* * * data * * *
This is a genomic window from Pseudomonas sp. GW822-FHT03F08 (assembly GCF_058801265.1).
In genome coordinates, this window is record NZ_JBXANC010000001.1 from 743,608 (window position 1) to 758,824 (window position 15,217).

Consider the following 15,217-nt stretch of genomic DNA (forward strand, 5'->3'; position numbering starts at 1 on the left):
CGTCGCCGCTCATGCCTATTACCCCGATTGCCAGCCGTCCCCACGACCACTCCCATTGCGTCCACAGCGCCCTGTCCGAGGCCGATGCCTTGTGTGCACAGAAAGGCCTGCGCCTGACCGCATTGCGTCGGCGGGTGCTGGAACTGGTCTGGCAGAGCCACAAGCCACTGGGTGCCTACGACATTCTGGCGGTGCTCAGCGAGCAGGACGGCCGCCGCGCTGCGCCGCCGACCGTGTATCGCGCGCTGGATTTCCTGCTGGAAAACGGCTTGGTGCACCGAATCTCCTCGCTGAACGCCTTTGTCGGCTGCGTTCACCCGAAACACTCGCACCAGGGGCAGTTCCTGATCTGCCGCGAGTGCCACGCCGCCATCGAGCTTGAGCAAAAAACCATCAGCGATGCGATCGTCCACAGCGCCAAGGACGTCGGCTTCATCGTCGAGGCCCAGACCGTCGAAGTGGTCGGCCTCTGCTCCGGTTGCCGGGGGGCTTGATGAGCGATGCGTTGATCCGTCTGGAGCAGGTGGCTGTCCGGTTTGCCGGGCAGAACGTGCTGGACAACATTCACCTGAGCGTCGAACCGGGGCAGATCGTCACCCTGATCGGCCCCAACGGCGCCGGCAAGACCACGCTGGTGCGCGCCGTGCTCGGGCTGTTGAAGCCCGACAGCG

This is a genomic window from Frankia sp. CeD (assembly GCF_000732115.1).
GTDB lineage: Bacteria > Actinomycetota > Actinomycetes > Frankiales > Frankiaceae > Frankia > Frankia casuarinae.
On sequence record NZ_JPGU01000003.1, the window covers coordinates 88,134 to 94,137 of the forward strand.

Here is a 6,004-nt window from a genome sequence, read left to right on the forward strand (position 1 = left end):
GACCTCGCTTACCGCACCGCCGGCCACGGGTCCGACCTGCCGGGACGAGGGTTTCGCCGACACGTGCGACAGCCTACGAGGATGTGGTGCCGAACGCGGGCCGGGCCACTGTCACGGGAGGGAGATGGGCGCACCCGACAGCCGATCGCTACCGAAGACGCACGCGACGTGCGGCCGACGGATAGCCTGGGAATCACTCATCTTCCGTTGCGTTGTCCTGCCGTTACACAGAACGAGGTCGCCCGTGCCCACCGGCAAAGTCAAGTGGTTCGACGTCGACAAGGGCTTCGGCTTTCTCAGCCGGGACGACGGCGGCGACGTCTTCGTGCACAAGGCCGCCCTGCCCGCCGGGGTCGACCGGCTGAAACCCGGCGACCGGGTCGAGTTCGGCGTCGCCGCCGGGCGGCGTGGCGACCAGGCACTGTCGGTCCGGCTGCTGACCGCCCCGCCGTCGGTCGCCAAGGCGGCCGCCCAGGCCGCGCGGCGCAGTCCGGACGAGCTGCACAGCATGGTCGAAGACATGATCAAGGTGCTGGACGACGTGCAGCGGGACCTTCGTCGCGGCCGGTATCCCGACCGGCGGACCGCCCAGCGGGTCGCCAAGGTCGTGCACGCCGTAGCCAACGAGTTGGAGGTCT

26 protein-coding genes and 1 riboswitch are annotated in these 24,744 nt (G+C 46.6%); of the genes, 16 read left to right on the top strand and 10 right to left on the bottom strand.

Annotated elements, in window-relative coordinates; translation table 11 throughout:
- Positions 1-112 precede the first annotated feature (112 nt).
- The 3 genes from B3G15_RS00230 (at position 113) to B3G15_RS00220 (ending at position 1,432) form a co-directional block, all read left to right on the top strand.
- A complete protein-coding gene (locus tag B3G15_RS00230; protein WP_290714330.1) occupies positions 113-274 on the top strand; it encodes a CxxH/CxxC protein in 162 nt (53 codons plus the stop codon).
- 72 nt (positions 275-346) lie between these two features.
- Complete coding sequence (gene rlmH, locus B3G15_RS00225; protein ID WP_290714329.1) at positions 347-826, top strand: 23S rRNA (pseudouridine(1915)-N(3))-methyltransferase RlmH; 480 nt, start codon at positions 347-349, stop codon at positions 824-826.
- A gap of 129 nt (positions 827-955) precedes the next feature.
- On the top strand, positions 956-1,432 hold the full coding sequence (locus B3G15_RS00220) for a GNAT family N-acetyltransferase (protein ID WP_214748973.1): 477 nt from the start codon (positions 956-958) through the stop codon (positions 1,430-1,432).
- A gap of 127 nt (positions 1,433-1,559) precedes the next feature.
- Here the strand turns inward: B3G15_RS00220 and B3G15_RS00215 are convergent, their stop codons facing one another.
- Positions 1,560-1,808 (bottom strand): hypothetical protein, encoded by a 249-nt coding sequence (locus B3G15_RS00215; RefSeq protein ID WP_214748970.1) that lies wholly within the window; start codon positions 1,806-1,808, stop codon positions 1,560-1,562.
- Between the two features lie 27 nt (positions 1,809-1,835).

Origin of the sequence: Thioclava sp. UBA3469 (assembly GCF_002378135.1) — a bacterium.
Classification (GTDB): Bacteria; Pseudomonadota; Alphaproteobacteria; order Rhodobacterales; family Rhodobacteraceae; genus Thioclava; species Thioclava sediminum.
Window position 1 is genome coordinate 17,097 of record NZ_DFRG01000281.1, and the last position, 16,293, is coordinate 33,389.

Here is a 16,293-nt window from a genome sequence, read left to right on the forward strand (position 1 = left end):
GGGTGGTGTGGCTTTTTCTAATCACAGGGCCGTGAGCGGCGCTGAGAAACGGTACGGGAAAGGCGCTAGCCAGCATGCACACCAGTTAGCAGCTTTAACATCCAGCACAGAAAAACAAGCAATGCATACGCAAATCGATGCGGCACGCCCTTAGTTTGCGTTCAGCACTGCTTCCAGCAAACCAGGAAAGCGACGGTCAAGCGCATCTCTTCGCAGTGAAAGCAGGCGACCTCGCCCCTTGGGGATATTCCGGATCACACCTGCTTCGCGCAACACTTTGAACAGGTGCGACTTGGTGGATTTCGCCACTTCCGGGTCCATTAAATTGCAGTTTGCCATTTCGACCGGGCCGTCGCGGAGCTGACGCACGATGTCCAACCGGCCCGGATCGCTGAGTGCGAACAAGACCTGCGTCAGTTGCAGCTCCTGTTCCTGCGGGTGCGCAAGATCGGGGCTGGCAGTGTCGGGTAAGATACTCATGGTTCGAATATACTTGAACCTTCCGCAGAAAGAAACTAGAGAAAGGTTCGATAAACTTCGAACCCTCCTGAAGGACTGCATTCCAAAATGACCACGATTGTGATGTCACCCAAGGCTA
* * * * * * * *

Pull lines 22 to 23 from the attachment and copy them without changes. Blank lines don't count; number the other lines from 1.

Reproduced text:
- Between the two features lie 27 nt (positions 1,809-1,835).

Origin of the sequence: Thioclava sp. UBA3469 (assembly GCF_002378135.1) — a bacterium.